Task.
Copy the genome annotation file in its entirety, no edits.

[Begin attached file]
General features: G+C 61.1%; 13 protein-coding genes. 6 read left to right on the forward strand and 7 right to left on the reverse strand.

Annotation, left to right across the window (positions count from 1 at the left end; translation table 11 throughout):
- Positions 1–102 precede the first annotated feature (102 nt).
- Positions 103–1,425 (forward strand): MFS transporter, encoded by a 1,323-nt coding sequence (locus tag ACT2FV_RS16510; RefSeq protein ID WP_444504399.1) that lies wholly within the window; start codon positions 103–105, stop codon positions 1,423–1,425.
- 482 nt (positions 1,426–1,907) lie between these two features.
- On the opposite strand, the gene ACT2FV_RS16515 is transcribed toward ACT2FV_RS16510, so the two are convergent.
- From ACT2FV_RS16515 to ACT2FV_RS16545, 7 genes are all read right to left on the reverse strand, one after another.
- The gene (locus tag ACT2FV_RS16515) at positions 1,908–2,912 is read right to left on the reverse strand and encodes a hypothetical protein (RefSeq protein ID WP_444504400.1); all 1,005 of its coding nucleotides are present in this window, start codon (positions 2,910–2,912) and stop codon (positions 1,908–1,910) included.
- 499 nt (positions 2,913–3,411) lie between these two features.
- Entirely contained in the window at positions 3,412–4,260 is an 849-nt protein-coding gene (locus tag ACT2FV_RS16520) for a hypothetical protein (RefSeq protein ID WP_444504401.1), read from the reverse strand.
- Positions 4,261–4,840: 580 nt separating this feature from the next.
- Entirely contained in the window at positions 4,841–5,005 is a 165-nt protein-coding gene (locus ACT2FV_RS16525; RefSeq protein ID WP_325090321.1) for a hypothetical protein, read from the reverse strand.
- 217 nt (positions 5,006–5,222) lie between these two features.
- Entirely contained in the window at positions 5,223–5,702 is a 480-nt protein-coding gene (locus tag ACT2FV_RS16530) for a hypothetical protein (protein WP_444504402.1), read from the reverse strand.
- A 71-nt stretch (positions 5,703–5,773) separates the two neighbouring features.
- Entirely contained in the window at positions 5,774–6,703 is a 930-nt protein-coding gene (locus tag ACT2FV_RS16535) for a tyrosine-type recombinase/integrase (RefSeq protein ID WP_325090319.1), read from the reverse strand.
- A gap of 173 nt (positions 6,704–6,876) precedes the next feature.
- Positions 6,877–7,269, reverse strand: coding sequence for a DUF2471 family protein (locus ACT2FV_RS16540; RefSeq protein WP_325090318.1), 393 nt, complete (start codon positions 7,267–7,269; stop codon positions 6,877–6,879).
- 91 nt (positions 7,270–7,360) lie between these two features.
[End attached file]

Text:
General features: G+C 61.1%; 13 protein-coding genes. 6 read left to right on the forward strand and 7 right to left on the reverse strand.

Annotation, left to right across the window (positions count from 1 at the left end; translation table 11 throughout):
- Positions 1–102 precede the first annotated feature (102 nt).
- Positions 103–1,425 (forward strand): MFS transporter, encoded by a 1,323-nt coding sequence (locus tag ACT2FV_RS16510; RefSeq protein ID WP_444504399.1) that lies wholly within the window; start codon positions 103–105, stop codon positions 1,423–1,425.
- 482 nt (positions 1,426–1,907) lie between these two features.
- On the opposite strand, the gene ACT2FV_RS16515 is transcribed toward ACT2FV_RS16510, so the two are convergent.
- From ACT2FV_RS16515 to ACT2FV_RS16545, 7 genes are all read right to left on the reverse strand, one after another.
- The gene (locus tag ACT2FV_RS16515) at positions 1,908–2,912 is read right to left on the reverse strand and encodes a hypothetical protein (RefSeq protein ID WP_444504400.1); all 1,005 of its coding nucleotides are present in this window, start codon (positions 2,910–2,912) and stop codon (positions 1,908–1,910) included.
- 499 nt (positions 2,913–3,411) lie between these two features.
- Entirely contained in the window at positions 3,412–4,260 is an 849-nt protein-coding gene (locus tag ACT2FV_RS16520) for a hypothetical protein (RefSeq protein ID WP_444504401.1), read from the reverse strand.
- Positions 4,261–4,840: 580 nt separating this feature from the next.
- Entirely contained in the window at positions 4,841–5,005 is a 165-nt protein-coding gene (locus ACT2FV_RS16525; RefSeq protein ID WP_325090321.1) for a hypothetical protein, read from the reverse strand.
- 217 nt (positions 5,006–5,222) lie between these two features.
- Entirely contained in the window at positions 5,223–5,702 is a 480-nt protein-coding gene (locus tag ACT2FV_RS16530) for a hypothetical protein (protein WP_444504402.1), read from the reverse strand.
- A 71-nt stretch (positions 5,703–5,773) separates the two neighbouring features.
- Entirely contained in the window at positions 5,774–6,703 is a 930-nt protein-coding gene (locus tag ACT2FV_RS16535) for a tyrosine-type recombinase/integrase (RefSeq protein ID WP_325090319.1), read from the reverse strand.
- A gap of 173 nt (positions 6,704–6,876) precedes the next feature.
- Positions 6,877–7,269, reverse strand: coding sequence for a DUF2471 family protein (locus ACT2FV_RS16540; RefSeq protein WP_325090318.1), 393 nt, complete (start codon positions 7,267–7,269; stop codon positions 6,877–6,879).
- 91 nt (positions 7,270–7,360) lie between these two features.